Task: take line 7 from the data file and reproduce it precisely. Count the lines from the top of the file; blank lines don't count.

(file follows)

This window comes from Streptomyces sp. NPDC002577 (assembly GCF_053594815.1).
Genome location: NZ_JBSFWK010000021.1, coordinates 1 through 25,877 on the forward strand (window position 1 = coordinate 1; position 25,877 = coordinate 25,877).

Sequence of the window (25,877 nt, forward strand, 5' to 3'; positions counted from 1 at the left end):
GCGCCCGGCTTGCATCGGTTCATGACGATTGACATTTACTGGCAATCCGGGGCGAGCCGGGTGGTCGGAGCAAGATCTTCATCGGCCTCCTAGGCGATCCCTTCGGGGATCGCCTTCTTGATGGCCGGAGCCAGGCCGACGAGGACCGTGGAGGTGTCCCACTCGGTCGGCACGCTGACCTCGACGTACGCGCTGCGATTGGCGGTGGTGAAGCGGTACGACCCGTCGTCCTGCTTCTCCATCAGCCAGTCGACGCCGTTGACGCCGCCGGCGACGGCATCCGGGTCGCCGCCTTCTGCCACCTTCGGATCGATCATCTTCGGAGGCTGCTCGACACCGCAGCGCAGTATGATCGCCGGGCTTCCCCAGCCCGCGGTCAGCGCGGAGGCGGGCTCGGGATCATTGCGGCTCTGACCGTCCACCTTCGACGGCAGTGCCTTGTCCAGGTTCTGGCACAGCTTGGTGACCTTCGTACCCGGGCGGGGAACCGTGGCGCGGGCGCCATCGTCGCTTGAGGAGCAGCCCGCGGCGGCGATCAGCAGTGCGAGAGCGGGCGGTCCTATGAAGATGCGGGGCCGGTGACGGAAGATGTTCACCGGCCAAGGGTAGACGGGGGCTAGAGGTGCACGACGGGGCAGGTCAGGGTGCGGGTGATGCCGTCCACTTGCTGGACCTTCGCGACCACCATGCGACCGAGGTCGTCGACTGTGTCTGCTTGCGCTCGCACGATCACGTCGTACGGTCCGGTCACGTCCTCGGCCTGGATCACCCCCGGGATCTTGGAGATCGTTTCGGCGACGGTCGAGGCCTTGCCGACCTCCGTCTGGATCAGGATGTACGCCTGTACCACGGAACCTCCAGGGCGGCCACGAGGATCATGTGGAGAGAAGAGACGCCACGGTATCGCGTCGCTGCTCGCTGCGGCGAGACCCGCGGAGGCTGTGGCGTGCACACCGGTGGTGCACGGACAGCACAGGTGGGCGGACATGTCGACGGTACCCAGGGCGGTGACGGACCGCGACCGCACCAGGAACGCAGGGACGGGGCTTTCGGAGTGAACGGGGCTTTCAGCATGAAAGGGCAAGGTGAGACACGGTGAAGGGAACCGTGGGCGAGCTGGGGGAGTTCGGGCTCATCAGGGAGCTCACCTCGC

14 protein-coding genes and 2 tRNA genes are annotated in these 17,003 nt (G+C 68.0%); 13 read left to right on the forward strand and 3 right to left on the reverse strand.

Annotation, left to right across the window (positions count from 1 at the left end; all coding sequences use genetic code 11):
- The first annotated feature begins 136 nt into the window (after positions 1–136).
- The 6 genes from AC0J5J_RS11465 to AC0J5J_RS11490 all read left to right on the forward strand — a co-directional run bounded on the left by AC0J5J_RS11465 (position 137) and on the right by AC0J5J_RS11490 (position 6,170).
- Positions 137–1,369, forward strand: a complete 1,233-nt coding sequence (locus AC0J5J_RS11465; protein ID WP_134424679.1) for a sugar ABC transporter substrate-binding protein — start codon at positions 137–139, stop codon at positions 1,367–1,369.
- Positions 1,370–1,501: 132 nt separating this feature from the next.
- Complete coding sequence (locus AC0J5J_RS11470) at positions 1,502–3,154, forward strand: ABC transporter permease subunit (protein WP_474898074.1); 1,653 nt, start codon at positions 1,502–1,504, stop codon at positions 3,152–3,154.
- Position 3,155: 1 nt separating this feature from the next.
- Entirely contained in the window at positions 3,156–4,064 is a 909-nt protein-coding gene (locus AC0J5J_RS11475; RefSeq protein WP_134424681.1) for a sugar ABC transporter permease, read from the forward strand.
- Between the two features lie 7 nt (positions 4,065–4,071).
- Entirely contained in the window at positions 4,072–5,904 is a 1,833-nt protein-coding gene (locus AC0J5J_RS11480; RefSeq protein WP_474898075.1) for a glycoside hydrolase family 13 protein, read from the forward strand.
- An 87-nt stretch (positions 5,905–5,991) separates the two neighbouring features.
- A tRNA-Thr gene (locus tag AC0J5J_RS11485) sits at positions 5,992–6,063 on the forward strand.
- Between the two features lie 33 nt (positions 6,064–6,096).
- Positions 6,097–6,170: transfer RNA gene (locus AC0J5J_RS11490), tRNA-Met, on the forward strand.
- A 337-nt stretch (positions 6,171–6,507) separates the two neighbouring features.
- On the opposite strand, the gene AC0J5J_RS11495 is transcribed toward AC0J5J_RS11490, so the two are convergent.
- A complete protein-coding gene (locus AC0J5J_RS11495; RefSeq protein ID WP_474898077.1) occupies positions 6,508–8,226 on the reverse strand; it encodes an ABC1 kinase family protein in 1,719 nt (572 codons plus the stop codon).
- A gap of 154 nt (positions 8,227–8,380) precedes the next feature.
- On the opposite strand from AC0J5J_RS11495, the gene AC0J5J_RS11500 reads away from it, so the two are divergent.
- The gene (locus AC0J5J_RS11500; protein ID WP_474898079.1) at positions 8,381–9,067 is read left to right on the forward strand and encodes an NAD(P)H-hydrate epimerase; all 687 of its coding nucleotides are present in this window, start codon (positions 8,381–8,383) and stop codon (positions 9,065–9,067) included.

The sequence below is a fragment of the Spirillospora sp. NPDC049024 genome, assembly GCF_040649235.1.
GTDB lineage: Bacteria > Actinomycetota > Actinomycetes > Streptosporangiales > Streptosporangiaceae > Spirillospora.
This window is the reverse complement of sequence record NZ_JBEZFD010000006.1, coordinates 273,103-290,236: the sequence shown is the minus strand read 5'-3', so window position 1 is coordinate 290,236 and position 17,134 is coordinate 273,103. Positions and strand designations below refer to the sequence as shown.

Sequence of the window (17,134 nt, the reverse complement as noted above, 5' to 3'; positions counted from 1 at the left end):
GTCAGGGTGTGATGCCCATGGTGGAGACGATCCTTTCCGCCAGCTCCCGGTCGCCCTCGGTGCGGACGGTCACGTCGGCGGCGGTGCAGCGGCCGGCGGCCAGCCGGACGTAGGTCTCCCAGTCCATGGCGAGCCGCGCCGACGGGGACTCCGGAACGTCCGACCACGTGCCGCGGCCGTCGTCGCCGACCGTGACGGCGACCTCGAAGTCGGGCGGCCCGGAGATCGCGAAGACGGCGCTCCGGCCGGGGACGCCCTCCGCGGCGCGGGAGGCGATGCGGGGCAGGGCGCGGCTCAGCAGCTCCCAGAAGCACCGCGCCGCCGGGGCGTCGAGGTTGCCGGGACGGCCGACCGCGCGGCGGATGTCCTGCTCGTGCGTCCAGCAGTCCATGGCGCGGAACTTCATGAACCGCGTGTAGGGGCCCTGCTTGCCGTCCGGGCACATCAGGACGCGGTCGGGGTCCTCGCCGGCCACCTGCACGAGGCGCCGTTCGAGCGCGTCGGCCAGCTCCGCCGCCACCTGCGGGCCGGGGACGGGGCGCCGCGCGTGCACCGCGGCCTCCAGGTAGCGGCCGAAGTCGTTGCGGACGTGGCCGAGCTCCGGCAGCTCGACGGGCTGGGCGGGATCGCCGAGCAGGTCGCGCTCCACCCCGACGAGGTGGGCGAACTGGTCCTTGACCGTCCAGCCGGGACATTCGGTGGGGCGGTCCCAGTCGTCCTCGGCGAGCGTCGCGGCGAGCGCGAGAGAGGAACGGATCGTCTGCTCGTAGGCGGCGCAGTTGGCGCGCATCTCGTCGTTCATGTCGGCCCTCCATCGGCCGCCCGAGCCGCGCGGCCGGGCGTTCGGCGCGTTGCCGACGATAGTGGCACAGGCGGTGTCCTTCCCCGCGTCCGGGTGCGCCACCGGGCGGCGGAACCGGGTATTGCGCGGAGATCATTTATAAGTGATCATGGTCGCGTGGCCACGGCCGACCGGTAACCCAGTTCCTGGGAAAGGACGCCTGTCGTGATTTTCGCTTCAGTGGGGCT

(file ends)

- The first annotated feature begins 136 nt into the window (after positions 1–136).